March 17 -- What comes to be known as the St. Patrick’s Day Flood begins as rivers rise to 34 feet at the Point and water flows over the city’s low-level streets. The next day, floodwaters crest at 46.4 feet, highest in the city’s history. The flood kills 74, injures more than 300 and leaves 50,000 homeless. It leads to tri-state discussions on flood prevention measures.

June 17 -- The Steel Workers’ Organizing Committee holds its first meeting in the Commonwealth Building, naming Philip Murray, international vice president of the United Mine Workers, as chairman of a planned organizing campaign.

June 27 -- Allegheny General Hospital is dedicated.

August -- Jesse Owens wins four gold medals in the Summer Olympics in Berlin, helping repudiate Nazi leader Adolf Hitler’s racial supremacy theories. The University of Pittsburgh’s John Woodruff of Connellsville, another black athlete, wins a gold medal in the 800 meter race at the same Olympics.

March 17 -- Five United States Steel subsidiaries, headed by Benjamin F. Fairless of Carnegie-Illinois Steel Corp., sign the first wage contract with the Steel Workers’ Organizing Committee, establishing a $5 minimum daily wage (about $58 in today’s money), a 40-hour week, paid vacations, seniority rights and grievance procedures.

April 21 -- The Buhl Foundation gives the city $750,000 for a planetarium and popular science institute on the site of the old Allegheny City Hall.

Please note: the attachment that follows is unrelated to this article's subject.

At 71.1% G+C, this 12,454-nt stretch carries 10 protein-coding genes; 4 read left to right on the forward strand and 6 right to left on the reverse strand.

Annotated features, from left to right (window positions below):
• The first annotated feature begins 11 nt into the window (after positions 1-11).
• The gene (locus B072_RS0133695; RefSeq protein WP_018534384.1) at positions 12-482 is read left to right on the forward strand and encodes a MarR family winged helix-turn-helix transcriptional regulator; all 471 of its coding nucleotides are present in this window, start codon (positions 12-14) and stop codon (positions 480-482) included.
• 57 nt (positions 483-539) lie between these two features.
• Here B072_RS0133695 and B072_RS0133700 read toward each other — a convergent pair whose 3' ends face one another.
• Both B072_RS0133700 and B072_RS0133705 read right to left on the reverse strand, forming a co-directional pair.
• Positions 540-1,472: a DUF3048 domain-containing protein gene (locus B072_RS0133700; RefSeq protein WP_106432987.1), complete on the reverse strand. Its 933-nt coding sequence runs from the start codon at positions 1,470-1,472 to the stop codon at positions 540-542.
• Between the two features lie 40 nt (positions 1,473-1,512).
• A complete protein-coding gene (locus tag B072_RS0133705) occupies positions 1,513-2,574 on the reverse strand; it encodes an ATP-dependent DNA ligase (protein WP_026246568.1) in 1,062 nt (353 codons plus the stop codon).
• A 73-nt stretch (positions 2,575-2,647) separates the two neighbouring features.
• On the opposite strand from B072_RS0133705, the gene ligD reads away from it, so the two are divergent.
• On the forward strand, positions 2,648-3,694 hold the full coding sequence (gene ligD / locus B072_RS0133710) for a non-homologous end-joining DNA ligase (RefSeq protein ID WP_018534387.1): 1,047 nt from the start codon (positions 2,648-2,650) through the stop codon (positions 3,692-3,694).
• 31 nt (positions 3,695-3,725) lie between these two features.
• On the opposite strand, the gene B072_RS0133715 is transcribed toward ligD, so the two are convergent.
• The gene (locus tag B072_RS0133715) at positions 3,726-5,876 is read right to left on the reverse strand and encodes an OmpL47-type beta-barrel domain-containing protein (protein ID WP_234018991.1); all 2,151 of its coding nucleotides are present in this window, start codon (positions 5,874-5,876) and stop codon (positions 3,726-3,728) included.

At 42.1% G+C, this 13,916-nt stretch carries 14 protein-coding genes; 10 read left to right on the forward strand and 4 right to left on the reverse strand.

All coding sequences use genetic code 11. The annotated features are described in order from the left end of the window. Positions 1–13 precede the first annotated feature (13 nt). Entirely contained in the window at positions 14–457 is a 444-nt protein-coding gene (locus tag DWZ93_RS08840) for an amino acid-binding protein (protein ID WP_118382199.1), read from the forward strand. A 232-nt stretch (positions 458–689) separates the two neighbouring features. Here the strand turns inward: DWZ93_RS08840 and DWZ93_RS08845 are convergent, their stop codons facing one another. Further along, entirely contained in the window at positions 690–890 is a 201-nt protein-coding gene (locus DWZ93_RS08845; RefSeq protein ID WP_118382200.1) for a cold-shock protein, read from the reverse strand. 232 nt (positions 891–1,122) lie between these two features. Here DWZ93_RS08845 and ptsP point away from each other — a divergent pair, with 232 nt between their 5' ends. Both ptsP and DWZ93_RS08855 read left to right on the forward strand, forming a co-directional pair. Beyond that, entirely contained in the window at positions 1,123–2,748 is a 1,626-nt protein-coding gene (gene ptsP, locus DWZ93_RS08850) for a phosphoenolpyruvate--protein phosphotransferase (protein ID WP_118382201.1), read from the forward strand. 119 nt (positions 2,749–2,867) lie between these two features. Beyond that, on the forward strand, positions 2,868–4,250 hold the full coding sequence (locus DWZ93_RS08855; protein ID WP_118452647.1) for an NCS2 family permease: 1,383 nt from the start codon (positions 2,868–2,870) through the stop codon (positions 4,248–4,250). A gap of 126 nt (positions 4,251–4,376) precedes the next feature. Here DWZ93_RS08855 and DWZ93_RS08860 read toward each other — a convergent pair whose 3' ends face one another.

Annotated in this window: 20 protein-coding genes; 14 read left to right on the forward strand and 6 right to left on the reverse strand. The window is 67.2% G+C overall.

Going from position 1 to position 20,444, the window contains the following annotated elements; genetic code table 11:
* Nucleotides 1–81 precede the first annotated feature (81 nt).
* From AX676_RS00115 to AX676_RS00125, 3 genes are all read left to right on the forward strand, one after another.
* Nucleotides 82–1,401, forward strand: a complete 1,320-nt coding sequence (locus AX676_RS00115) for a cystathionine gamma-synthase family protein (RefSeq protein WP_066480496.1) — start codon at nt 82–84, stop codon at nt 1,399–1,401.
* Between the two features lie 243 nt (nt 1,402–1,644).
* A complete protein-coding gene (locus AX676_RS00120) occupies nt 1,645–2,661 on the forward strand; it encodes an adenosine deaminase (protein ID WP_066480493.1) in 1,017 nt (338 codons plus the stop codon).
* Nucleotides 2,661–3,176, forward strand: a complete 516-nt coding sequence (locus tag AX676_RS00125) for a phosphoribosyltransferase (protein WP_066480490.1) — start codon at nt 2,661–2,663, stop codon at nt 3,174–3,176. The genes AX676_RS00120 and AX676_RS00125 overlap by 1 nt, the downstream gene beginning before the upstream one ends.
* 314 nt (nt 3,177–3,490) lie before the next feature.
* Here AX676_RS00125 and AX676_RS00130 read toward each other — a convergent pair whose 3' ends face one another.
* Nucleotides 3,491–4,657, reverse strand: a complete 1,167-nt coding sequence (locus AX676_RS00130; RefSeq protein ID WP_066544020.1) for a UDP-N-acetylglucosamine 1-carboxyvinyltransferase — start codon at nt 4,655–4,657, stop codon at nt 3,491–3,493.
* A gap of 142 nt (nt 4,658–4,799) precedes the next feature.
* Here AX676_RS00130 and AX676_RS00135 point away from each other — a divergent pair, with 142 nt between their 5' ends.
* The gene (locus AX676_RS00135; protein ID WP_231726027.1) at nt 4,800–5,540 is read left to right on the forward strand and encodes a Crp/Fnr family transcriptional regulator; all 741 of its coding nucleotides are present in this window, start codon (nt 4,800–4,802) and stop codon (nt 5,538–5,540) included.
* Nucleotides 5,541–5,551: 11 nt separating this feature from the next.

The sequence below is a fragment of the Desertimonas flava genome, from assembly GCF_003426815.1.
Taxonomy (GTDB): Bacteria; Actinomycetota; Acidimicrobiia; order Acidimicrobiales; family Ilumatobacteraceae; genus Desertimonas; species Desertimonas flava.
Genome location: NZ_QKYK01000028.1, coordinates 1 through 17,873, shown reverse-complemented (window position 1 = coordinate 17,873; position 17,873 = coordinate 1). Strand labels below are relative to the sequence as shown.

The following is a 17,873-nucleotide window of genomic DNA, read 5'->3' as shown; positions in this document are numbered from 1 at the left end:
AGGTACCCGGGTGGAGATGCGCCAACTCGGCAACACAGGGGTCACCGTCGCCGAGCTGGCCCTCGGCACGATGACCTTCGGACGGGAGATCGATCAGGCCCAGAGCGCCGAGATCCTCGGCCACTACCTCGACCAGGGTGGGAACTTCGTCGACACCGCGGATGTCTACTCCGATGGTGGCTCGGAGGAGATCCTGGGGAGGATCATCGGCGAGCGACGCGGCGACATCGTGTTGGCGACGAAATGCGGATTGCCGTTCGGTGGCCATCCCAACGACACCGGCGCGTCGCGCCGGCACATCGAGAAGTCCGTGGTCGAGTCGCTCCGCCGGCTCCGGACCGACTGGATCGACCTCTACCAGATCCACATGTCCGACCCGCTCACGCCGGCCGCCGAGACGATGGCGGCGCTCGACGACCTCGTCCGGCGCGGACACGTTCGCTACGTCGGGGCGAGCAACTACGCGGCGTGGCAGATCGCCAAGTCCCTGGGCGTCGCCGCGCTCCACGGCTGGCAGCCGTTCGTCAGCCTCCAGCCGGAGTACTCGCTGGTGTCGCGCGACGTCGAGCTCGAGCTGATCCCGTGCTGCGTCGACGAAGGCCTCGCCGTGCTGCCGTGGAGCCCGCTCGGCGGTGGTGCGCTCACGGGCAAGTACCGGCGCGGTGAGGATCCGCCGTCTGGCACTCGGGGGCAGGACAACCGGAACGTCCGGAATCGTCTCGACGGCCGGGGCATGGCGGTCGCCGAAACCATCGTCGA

May 6 -- Andrew W. Mellon dedicates the $10 million Mellon Institute at the start of a five-day program in Carnegie Music Hall. The highlight is an announcement of a successful new treatment for pneumonia developed by institute scientists.

May 22 -- Ground is broken for Carnegie-Illinois Steel Corp.’s Irvin works in West Mifflin. Officials estimate it will cost $63 million to build and will employ 4,000 men.

June 7 -- During a week-long celebration of the 150th anniversary of its founding, the University of Pittsburgh opens the 42-story Cathedral of Learning, 10 years after construction began.

May 2 -- Post-Gazette reporter Ray Sprigle is awarded the Pulitzer Prize for his expose of Supreme Court Justice Hugo Black’s affiliation with the Ku Klux Klan.

May 12 -- Homeopathic Hospital changes its name to Shadyside Hospital.

Oct. 1 -- The Pittsburgh Housing Authority announces that its first low-cost housing project will be located in the Hill District and be named Bedford Dwellings, the initial step in a $40 million city-county slum-clearance project.

April 17 -- A newly proposed metropolitan plan, which seeks to establish Pittsburgh as the nation’s fifth-largest city with a population of 1.7 million residents, is defeated in Harrisburg when it fails to receive backing from Allegheny County senators, Democrats and Republicans alike.

Sept. 1 -- Germany attacks Poland after signing the Nazi-Soviet non-aggression pact in August. Two days later, thousands of people attending the Allegheny County Fair join in a peace demonstration, as Great Britain declares war on Germany.

Sept. 14 -- The first peacetime draft is approved.

Oct. 1 -- The original Pennsylvania Turnpike, the nation’s longest toll road, opens. The 160-mile, $70-million "dream highway" between Irwin and Carlisle draws 1,560 motorists on its first day.

Oct. 11 -- President Roosevelt visits the city, inspecting the area’s flood-control program, touring steel mills and armament plants and dedicating the $13.8-million Terrace Village, the country’s second-largest public housing project.